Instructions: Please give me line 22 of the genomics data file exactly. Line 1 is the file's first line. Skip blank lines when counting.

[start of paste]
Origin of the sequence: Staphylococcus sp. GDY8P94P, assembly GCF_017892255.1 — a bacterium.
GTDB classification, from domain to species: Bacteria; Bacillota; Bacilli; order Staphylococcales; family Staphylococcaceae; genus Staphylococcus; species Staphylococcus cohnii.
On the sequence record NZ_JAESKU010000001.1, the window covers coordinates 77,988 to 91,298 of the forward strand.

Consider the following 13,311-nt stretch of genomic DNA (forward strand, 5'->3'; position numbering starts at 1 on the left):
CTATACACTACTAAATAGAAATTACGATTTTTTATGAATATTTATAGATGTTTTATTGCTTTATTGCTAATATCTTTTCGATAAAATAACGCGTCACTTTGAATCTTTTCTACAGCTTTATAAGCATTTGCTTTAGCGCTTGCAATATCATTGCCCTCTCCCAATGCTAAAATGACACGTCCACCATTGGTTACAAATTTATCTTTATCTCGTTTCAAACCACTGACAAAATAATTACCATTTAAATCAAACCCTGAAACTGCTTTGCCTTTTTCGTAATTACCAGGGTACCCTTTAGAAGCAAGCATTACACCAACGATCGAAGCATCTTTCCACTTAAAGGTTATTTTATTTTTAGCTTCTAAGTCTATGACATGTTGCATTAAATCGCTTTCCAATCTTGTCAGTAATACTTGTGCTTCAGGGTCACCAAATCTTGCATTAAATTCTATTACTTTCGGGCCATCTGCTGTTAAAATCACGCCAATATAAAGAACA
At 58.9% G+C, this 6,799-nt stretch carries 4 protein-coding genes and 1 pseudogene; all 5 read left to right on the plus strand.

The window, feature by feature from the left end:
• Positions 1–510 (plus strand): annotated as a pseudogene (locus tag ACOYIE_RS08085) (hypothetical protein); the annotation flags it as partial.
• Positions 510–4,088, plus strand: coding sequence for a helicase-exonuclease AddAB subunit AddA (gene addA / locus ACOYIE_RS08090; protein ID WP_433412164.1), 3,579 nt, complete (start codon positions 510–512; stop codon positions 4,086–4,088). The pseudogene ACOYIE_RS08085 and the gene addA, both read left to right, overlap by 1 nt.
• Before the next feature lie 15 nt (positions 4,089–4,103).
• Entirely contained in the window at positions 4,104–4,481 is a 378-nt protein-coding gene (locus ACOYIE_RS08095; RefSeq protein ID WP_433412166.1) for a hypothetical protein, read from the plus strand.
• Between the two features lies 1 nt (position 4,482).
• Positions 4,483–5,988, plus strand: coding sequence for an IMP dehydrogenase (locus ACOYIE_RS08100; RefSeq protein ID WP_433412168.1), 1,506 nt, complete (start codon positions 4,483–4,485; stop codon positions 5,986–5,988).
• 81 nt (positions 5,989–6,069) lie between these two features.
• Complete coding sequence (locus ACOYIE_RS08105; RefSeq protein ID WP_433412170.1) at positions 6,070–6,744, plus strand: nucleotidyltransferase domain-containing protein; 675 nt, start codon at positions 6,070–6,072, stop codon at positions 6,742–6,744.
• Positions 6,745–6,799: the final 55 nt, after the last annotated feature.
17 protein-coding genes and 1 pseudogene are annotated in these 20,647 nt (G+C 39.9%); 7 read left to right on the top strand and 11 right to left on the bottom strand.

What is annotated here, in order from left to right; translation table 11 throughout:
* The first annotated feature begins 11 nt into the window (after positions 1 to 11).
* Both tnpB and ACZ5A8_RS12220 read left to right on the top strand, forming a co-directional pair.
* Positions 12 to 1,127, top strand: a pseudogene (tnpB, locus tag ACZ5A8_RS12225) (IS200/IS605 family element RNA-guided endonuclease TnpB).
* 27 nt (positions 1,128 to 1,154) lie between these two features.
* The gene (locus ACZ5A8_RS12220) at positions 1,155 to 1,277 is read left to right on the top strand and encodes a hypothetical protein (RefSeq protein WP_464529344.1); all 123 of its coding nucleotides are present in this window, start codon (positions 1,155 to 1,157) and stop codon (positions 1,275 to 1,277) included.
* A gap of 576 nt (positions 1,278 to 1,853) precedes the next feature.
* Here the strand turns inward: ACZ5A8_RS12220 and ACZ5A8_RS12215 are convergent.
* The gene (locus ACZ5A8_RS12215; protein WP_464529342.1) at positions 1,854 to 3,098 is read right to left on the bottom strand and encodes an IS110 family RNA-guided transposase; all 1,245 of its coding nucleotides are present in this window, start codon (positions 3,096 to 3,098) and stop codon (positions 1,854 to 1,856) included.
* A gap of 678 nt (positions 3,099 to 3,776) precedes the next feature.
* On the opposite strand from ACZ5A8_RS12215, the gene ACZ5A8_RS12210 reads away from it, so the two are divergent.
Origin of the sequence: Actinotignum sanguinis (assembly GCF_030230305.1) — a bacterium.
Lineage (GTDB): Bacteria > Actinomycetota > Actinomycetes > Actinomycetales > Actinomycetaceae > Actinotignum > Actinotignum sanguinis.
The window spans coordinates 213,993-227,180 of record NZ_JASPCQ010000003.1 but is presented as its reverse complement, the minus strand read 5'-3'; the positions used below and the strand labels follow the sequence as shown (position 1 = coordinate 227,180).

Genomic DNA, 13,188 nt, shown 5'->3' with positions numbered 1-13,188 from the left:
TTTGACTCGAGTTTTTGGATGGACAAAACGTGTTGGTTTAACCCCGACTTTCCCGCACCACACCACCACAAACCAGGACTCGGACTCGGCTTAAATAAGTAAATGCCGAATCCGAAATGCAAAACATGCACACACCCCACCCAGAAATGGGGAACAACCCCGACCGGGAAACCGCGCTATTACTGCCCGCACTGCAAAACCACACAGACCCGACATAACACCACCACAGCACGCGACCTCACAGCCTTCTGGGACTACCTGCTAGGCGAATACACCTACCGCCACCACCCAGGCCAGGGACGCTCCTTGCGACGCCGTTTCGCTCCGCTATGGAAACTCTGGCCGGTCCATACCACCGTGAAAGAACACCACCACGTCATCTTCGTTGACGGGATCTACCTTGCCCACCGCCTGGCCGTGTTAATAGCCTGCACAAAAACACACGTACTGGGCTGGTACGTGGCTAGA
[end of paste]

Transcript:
* 27 nt (positions 1,128 to 1,154) lie between these two features.